Toronto is known for its vast network of ravines. As the population continues to soar, so does the recreational use of these natural, public spaces. With the summer season upon us, now is the best time to ride a trail or enjoy a picnic with friends in a local ravine.
The City of Toronto and the Toronto and Region Conservation Authority (TRCA) monitor our watershed areas and invest in the most up-to-date measures to protect parkland and floodplains. The effects of climate change are intensifying and require constant monitoring. Watershed refers to the land that catches rainfall and drains it into local bodies of water, including ravines.
All watershed areas in Toronto are considered river watersheds, with the exception of the waterfront area that drains into Lake Ontario. All activities in our parks, whether they are solo or communal in nature, should aim to preserve or improve outdoor spaces. That objective ensures that current and future generations can enjoy what our ravines have to offer, which is a connection to our past, present and future here in our city.
Throughout history, our ravine network has carved out natural neighbourhood boundary lines. The Humber River, for example, is entrenched in our local ravine network and has inspired parks, trails, and schools to incorporate the name. Humber-River Black Creek is even the name of our electoral district at all levels of government. Black Creek Pioneer Village is named after the Black Creek because of the community that originally settled on the parkland.
Living in a city, it is important to understand the significance of our natural landscape and how it’s shaped the people who live there. Through continued effort and appreciation we can commit ourselves to sustainable, outdoor practices. Our cycle trails, for example, provide a cost-effective, healthy and highly energizing way of connecting with our ravines.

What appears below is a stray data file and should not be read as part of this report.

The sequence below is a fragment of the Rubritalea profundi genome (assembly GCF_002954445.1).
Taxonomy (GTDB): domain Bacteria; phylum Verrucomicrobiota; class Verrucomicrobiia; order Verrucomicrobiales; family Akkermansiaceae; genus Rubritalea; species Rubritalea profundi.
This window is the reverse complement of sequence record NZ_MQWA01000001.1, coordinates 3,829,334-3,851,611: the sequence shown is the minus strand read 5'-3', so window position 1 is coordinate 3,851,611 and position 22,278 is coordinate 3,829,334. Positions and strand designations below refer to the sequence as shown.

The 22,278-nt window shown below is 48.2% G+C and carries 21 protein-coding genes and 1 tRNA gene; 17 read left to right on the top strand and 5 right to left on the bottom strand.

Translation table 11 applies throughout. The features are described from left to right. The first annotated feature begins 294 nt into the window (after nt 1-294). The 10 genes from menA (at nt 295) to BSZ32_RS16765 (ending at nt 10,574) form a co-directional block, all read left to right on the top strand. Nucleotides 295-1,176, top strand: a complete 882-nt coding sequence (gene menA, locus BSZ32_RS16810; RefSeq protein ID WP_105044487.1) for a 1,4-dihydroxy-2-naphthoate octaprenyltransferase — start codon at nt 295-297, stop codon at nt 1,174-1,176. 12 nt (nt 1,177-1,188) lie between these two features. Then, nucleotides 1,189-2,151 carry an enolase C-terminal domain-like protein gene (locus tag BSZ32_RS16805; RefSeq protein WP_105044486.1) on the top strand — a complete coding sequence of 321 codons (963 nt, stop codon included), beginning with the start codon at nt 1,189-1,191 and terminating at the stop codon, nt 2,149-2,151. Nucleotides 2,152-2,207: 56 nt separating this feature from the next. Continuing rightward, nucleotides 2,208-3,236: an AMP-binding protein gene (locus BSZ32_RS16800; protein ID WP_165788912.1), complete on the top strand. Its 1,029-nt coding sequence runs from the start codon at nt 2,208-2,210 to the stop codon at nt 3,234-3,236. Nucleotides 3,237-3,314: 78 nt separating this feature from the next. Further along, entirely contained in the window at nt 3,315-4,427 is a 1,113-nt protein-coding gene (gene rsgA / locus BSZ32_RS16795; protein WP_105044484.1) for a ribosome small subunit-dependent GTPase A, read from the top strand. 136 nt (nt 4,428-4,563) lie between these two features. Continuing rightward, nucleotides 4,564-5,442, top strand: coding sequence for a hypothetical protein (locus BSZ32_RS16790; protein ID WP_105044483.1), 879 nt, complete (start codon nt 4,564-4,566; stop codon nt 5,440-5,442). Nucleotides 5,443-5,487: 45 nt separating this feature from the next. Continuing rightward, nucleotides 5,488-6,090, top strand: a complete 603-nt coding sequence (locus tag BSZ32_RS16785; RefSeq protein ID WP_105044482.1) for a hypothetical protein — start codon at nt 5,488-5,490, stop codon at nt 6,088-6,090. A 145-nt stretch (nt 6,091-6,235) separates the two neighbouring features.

The Toronto Bicycling Network organizes short Ravine Rides throughout the city, each lasting from 1-3 hours in duration. These routes prioritize cycling through trails in order to avoid busy roads, and they normally incorporate a loop path back to a specific location for coffee and snacks after the ride. All starting points for Ravine Rides are conveniently located near subway stations. Cycling is a great way to exercise and meet people, as well as explore our City’s natural features without causing them any harm.
Some of the most notable trails that run through our community are the Finch West Trail that runs from Antibes to Norfinch along the hydro corridor, the Black Creek Trail that runs from Pioneer Village to Northwood Park along the Black Creek Parkland, and the East Humber Trail that starts from Steeles and runs South to the West Humber Recreational Trail. The East Humber Trail leads south to two connections, both the North Humber Trail and the West Humber Trail. You can visit the City of Toronto’s Cycling Map at: https://www.toronto.ca/services-payments/streets-parking-transportation/cycling-in-toronto/cycling-google-map/ for further information about Toronto’s cycle trails and road routes.
Everyone can benefit from spending more time in our green spaces, whether that be an open park or shaded ravine, biking a trail or photographing the local wildlife. Toronto’s ravines and cycle paths are ours to discover.